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English Literature, History, Children’s Books & Illustrations
Lot 91. The Life of Charlotte Brontë. London: Smith, Elder % Co., 1857
Estimate: 100,000 - 150,000 GBP
ProvenanceSir Joseph Radcliffe, Bart. (1858-1949), Rudding Park, Harrogate, armorial bookplates
Catalogue NoteAn important cache of six letters by Charlotte Brontë, including several written in the throes of her religious crisis of 1836. She had admitted to Ellen Nussey that she was unfulfilled and frustrated teaching at Roe Head School. Nussey replied with conventional Christian pieties, and in several of these letters Brontë appears to be desperately searching for consolation in the faith propounded by her friend. Ellen Nussey (1817-1897) was Charlotte Brontë's most important correspondent: they exchanged over 500 letters between 1831, when they met as fellow students at Roe Head School, and Charlotte's death in 1855. She refused Rev. Nicholls's request to destroy Charlotte's letters to her and made some 350 letters available to Mrs Gaskell for the Life: "but for these letters and her acquaintance with the members of the Brontë household our knowledge of that remarkable family must have been meagre indeed" (William Scruton, 'Reminiscences of the late Miss Ellen Nussey', Transactions ... of the Brontë Society, Vol. 1, Pt. VIII, 1898). The letters were widely dispersed following their sale to the infamous collector and forger T.J. Wise. These letters have hitherto only been published from transcripts.
8vo, first edition, two volumes, with six autograph letters by Charlotte Brontë tipped in:
to Ellen Nussey, in French, describing her return to Haworth Parsonage following her visit to Nussey, with a post-script in English ("...I depend upon your honour that you will not show this letter to any living Creature..."), 4 pages, autograph address panel, postal markings, 4to, Haworth, 18 October 1832;
to Ellen Nussey, writing in passionate terms about her religious crisis ("...I have stings of Conscience, visitings of remorse, glimpses of holy, of inexpressible things which formerly I used to be a stranger to - it may all die away and I may be in utter midnight but I implore a merciful Redeemer that if this be the real dawn of the Gospel it may still brighten to perfect day..."), 3 pages, one page cross-written, autograph address leaf, 8vo, ?Roe Head School, ?late 1836/early 1837;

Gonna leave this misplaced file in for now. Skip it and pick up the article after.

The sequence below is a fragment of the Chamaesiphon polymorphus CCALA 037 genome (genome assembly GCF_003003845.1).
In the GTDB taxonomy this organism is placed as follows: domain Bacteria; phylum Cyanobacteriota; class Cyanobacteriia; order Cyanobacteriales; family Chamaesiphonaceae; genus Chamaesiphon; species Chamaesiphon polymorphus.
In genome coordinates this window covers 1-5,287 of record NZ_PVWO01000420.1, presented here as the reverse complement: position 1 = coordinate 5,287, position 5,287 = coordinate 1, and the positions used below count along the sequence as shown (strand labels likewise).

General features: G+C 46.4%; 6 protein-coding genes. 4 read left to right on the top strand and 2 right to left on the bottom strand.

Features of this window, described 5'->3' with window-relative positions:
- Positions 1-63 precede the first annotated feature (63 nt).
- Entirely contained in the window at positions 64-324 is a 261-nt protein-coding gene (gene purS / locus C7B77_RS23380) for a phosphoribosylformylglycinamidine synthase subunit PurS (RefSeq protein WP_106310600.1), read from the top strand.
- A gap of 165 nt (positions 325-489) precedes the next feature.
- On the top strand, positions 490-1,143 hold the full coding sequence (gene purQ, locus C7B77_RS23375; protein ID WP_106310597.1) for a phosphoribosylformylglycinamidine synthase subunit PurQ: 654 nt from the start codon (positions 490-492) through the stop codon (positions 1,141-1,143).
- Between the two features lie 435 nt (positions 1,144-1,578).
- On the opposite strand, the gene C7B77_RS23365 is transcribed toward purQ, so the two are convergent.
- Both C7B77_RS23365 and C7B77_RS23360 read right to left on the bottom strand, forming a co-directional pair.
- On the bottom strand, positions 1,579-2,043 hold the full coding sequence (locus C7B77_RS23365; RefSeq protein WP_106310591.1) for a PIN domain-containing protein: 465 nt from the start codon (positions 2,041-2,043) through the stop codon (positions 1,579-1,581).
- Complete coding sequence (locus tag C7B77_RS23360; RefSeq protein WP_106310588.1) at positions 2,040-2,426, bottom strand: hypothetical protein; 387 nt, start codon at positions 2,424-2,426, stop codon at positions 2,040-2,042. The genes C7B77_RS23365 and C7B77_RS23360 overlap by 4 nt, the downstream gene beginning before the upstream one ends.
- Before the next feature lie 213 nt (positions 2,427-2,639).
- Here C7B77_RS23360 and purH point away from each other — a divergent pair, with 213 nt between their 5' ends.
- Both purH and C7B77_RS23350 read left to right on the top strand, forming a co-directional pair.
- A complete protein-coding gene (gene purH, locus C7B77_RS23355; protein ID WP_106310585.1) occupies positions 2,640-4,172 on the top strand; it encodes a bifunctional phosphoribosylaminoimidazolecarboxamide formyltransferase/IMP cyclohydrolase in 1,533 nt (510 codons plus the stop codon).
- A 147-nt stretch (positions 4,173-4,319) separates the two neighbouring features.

to Ellen Nussey, writing in overwrought terms on Nussey's temporary departure from the area ("...it is an inscrutable fatality...") and on her continuing struggle to find peace through Christianity, 3 pages, integral address leaf, 8vo, [Roe Head School], 20 February 1837;
to Ellen Nussey, at the end of term as a schoolteacher ("...the whole house is in the bustle of packing..."), now cautiously rejecting Nussey's religious overtures, with several proper names crossed through by Nussey, 3 pages, integral address leaf, 8vo, Roe Head School, ?14 December 1836;
to Ellen Nussey, thanking her for her gift of cuffs, which which had not been stolen when the letter was opened in the post, also commenting critically on friends and family, written when she was at work on Jane Eyre, 4 pages, 12mo, [Haworth], 28 January 1847;
to Mrs Clapham, Ellen Nussey's sister, following her marriage (signed "C.B. Nicholls"), on a proposed visit to Brookroyd and sickness in the Brontë and Nussey families ("...As to infection - I have not the slightest fear on my own account - but there are cases as I need not remind you, where wives have just to put their own judgment on the shelf, and do as they are bid..."), written just weeks before her descent into her final illness, 3 pages, 8vo, Haworth, 28 December 1854;
also with an autograph letter signed by William Reardon, Halifax poet and friend of Branwell Brontë, perhaps a retained copy, to the editors of The Examiner and The Times, entitled "Mrs Gaskell & the Rev. P. Brontë", vigorously attacking Gaskell's representation of Patrick Brontë ("...If it were necessary to introduce in the background a gloomy figure to heighten the effect of the "Three Brontë Sisters", surely poor Branwell's spectral shadow might have sufficed for such a purpose, without dragging in the "child-reft father", tarred & feathered by the malice of an ignorant country gossip..."), 8 pages, 8vo, Bradford, 25 July 1857, early twentieth century crushed brown morocco gilt ("Bound for William Brown, Edinburgh"), top edges gilt, most letters strengthened, some fold tears.